At the end of the cocoa season, Awojoodu immediately looked for the next commodity to trade. He decided on cashew nuts, which were in high demand from local companies. In March 2013, he made his first domestic trade, followed quickly by a couple more. “Within a month, I had made 10% [profit],” he recalls, yet he remained focused on his goal of conquering the export market.

Awojoodu began emailing cashew importers in Europe, but none responded. He then decided to copy in the Dutch consultant who had helped him with his cocoa contracts, hoping his involvement would provide added credibility. With this endorsement, Crystal Green secured a contract for 100 tonnes of cashew nuts.

After landing the cashew nut contract, Awojoodu made strategic visits to warehouses storing agricultural commodities before they were shipped, engaging with staff to ask about the various products and their destinations. His inquiries led him to the ginger market. With the help of a local contact, Crystal Green soon secured a ginger contract with a Netherlands-based buyer in June 2013.

Trading ginger brought about enhanced profit margins and a more straightforward sourcing process. Yet, despite these successes, securing trade finance for larger contracts remained an obstacle, with Nigerian banks consistently demanding collateral.

Lessons learned: The importance of proper processes

Awojoodu’s journey taught him a lesson in the importance of sound financial and management processes.

“The moment you start raising money, to the tune of 10 million naira, you need a full-time accountant,” he says. His delay in hiring one and not pushing for better trading terms were mistakes he wishes he hadn’t made.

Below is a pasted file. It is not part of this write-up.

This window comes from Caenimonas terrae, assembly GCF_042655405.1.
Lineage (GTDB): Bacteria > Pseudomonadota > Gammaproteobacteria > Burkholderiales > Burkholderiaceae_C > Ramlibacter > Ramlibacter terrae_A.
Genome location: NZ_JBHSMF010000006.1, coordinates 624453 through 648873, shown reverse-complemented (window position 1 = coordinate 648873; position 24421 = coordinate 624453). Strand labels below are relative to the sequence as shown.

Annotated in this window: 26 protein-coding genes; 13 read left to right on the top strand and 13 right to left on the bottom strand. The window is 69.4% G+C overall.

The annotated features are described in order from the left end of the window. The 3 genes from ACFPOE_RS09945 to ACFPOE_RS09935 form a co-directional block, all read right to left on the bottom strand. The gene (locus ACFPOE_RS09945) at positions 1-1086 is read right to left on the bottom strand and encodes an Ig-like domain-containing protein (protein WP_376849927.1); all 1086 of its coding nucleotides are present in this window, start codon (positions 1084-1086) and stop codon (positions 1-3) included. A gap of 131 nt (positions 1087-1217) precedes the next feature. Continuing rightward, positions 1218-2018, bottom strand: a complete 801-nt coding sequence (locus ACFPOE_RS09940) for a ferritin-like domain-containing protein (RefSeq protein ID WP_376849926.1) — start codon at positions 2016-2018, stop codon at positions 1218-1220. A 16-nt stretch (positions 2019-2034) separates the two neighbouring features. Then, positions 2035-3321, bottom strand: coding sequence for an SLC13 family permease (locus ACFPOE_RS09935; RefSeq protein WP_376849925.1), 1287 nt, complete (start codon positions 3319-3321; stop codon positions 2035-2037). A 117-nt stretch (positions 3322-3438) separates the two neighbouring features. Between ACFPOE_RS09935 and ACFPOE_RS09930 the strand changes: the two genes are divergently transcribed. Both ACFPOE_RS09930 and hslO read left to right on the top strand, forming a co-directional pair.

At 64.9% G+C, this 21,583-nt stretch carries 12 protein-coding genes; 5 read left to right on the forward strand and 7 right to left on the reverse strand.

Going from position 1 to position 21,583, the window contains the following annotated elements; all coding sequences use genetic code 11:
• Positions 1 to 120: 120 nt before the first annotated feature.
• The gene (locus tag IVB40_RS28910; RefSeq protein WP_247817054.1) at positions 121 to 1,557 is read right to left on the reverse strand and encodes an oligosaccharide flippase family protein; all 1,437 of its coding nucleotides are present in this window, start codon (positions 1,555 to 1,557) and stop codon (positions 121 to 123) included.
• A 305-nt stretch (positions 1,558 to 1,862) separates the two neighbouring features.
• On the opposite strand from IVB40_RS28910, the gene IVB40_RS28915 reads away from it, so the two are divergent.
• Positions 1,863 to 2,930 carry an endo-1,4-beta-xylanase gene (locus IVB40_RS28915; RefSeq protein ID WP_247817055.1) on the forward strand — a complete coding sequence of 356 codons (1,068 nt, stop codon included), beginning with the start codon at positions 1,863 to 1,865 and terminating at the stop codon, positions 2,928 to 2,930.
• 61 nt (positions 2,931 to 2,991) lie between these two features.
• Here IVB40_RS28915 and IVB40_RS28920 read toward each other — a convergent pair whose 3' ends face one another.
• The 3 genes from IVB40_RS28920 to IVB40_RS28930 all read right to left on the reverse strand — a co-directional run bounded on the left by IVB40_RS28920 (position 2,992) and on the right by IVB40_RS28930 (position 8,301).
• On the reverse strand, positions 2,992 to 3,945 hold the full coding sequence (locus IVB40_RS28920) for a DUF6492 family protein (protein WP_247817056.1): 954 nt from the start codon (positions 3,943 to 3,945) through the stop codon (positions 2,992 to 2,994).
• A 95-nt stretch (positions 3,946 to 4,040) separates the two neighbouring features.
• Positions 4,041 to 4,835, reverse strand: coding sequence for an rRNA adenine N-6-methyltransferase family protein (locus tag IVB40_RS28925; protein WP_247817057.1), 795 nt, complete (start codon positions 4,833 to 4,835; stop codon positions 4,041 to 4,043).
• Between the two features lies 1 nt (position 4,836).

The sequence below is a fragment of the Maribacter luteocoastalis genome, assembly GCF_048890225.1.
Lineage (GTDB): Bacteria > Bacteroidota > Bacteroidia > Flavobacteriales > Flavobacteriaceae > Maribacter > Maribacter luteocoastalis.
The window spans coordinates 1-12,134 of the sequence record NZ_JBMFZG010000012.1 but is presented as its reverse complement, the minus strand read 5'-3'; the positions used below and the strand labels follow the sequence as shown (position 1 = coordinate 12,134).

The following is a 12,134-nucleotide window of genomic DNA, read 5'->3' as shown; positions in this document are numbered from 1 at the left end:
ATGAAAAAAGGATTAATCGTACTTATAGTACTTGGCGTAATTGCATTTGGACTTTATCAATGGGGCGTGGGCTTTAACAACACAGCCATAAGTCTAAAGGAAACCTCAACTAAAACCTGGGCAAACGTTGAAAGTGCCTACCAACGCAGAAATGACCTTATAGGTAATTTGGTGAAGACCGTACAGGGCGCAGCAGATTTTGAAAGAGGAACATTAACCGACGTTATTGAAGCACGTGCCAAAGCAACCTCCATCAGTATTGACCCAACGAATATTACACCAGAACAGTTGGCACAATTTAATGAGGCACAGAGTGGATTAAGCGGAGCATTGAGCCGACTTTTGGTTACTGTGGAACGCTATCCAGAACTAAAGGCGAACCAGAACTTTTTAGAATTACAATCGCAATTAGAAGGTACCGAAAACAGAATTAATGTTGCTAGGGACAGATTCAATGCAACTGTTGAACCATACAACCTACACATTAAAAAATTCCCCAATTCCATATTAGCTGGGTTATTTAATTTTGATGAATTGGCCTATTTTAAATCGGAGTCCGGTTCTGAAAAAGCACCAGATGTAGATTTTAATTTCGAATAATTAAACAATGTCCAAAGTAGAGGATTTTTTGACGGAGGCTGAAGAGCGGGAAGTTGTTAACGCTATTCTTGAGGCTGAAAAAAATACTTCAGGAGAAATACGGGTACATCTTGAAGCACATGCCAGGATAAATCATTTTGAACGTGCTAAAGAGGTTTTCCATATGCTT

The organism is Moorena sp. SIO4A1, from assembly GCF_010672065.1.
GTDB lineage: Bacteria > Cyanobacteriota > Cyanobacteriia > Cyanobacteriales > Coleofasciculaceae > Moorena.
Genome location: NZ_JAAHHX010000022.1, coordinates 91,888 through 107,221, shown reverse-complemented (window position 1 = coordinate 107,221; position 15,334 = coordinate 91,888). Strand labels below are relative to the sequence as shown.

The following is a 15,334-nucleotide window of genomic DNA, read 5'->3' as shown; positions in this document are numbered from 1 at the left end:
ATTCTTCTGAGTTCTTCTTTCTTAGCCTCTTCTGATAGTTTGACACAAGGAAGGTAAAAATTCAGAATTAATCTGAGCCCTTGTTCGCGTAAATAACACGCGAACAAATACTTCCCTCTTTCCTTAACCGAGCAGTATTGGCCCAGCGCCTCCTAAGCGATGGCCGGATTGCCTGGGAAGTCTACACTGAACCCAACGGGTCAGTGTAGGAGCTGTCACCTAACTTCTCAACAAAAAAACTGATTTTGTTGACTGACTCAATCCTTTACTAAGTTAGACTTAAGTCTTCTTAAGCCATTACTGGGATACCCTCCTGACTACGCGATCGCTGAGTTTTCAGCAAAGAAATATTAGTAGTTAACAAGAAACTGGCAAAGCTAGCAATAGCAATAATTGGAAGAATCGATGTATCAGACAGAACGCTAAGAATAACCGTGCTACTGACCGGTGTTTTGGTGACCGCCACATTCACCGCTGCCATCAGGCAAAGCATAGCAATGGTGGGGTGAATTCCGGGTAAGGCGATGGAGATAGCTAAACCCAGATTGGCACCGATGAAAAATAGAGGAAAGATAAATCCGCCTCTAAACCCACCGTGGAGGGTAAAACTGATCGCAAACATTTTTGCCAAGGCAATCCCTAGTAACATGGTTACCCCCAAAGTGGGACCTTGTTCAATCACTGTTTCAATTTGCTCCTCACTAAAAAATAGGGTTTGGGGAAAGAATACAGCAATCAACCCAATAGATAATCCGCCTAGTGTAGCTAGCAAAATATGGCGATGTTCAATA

In 2014, Awojoodu met representatives from a Swiss company willing to provide the trade finance he was seeking. The CEO advised Awojoodu to implement improved processes and financial controls, but with business proceeding well, he didn’t see it as a priority. From 2014 to 2015, the company exported commodities with the Swiss firm’s support. But in 2016, a $90,000 shipment to a Brazilian client faced a payment delay, causing tension with the Swiss partners. After another non-payment incident in 2017, the partnership came to an end.

Course correction

By 2018, after seven years as a trader, Awojoodu felt compelled to reset. Seeking guidance from mentor and businessman Folabi Esan, he reflected on his past missteps.

While he maintained a few trades to keep his network active, the real transition came in 2020. Awojoodu relaunched the business under the name Sourcing and Produce, with Esan stepping in as chairman of the board. The new team consisted of five members, including an accountant to ensure robust financial oversight. Esan, leveraging his experience as a partner for Adlevo Capital and his roles on various boards like fintech firm Paga, proved invaluable. From the onset, the company put in place structured processes and standard operating procedures. It also integrated a customer relationship management system, SalesForce, and adopted QuickBooks for accounting.